“Me and my people building” – Fire and the future of the Black Star Line building
On Friday, April 29, at 6 am, devastating images came rolling into my Facebook and WhatsApp feeds of the burning UNIA/Liberty Hall Building on Calle 5 in Puerto Limón. I panicked. I could not reconcile the incredible social, cultural and spiritual loss of this historical landmark with its implications for the Limonese community.
Then the positive words of one of my husband’s most famous songs, “Building,” came into my mind, countering my disbelief: “We go from seed to tree, me and my people building.”
As I reached out to friends and family in Limón and San José, trying to make sense of this fire, I had to infuse hope into the situation. By the time I read the press release from President Solis’ office, I began to feel that the destruction could become a blessing in disguise. The Costa Rican government fully supports rebuilding the 94-year old structure made of wood and zinc.
The significance of Limón’s Liberty Hall cannot be taken lightly, as its historical legacy is resounding. Marcus Garvey (1887-1940), known as the “Negro Moses,” was born in St. Anne’s Bay, Jamaica. With a background in printing, Garvey was also an electrifying orator who drew millions of people of African descent into his organization, the United Negro Improvement Association (UNIA), established in Jamaica in 1914. With his motto of “One God, One Aim, One Destiny,” Garvey encouraged black people to embrace their African heritage, take charge of their realities and dream of a future where they would never again face subjugation.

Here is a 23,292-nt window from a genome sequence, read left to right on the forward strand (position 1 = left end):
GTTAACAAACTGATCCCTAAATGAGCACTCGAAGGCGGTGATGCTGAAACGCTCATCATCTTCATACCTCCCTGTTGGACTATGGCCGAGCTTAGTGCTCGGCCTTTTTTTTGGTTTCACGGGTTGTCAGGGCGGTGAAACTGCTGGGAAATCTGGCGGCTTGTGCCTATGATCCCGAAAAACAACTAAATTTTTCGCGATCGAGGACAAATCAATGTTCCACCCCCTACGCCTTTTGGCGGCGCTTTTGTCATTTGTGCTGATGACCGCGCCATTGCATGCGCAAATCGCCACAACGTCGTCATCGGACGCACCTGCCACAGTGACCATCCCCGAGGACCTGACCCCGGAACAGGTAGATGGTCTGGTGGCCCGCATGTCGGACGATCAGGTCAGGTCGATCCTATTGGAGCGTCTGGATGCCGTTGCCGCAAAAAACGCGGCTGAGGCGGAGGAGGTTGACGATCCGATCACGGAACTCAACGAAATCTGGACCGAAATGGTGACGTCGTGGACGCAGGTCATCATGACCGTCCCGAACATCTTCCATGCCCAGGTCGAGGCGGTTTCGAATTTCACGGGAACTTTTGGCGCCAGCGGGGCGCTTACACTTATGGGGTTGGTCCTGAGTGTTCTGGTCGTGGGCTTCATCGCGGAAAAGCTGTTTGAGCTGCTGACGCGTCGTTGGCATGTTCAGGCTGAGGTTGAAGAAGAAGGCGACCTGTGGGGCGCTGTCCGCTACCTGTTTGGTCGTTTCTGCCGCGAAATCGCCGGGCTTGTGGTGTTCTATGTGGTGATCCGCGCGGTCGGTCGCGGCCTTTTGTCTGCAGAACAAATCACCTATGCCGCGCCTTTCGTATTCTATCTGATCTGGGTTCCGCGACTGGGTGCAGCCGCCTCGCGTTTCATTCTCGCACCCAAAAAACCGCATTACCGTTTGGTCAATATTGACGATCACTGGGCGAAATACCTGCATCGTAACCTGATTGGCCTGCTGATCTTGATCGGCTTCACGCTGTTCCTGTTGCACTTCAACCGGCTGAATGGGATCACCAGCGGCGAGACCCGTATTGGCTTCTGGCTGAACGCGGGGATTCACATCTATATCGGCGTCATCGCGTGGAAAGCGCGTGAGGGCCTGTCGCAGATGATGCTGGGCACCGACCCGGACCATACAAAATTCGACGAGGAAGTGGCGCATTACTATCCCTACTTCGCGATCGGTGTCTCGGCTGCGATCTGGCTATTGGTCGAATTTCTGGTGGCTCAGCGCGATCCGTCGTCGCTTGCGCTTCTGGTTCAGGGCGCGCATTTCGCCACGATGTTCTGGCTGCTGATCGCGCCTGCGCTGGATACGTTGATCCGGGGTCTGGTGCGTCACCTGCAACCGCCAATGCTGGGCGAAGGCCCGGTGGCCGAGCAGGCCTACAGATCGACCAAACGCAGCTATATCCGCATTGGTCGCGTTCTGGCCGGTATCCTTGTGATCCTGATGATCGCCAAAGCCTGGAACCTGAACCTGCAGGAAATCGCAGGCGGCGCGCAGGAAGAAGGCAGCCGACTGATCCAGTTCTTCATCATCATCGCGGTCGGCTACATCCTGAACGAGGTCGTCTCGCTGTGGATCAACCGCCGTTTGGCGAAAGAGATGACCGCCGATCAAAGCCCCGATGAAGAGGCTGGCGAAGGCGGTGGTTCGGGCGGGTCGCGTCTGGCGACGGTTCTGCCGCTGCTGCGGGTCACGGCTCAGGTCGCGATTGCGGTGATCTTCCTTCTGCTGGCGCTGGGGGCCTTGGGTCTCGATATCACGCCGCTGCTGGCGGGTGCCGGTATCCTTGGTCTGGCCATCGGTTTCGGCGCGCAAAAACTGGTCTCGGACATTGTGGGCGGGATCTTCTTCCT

Garvey is credited as being the leader of the largest organized mass movement in Black History through the UNIA. He was the originator of the “Black is Beautiful” and “Back to Africa” revivals in the 1960s and ‘70s in the United States. Yet, where did Marcus Garvey, international hero and icon of a critical Black sensibility, get his start? Puerto Limón, Costa Rica.
He arrived in Limón from Jamaica in 1910 and began publishing a small newspaper. Though he went onto establish the formal headquarters of the UNIA in Harlem, New York, with the Liberty Hall as the pulse of the organization’s activities, 23 branches of the UNIA were established in Limón and the surrounding Caribbean coast.
Garvey’s newspaper The Negro World gained consistent entry into the Limón population who participated in global dialogues on race, class and self-identity. By the 1920s, the newspaper’s circulation was between 50,000 and 200,000, and the Limón branches were deeply involved in the commentary of regional events. There were over 700 branches of the UNIA in the United States and the Caribbean, yet few of their buildings remain today.
In 1922, Limón’s Liberty Hall was built on Calle 5 as a cultural center for UNIA activities. It was host to countless events, including cultural celebrations, academic conferences, community planning sessions, spiritual gathering/honoring of ancestors, international “mash-ups” for activists and scholars from around the planet and a space to educate children about their legacy found in the richness of Limón’s past.
Friday’s 5:15 am fire took almost an hour to be put out by local fire fighters. Approximately 75% of the building was destroyed and the remaining structure will be completely removed. The Limón community continues to voice its shock. One Facebook post said, “Limón is crying,” alongside images of the burning building.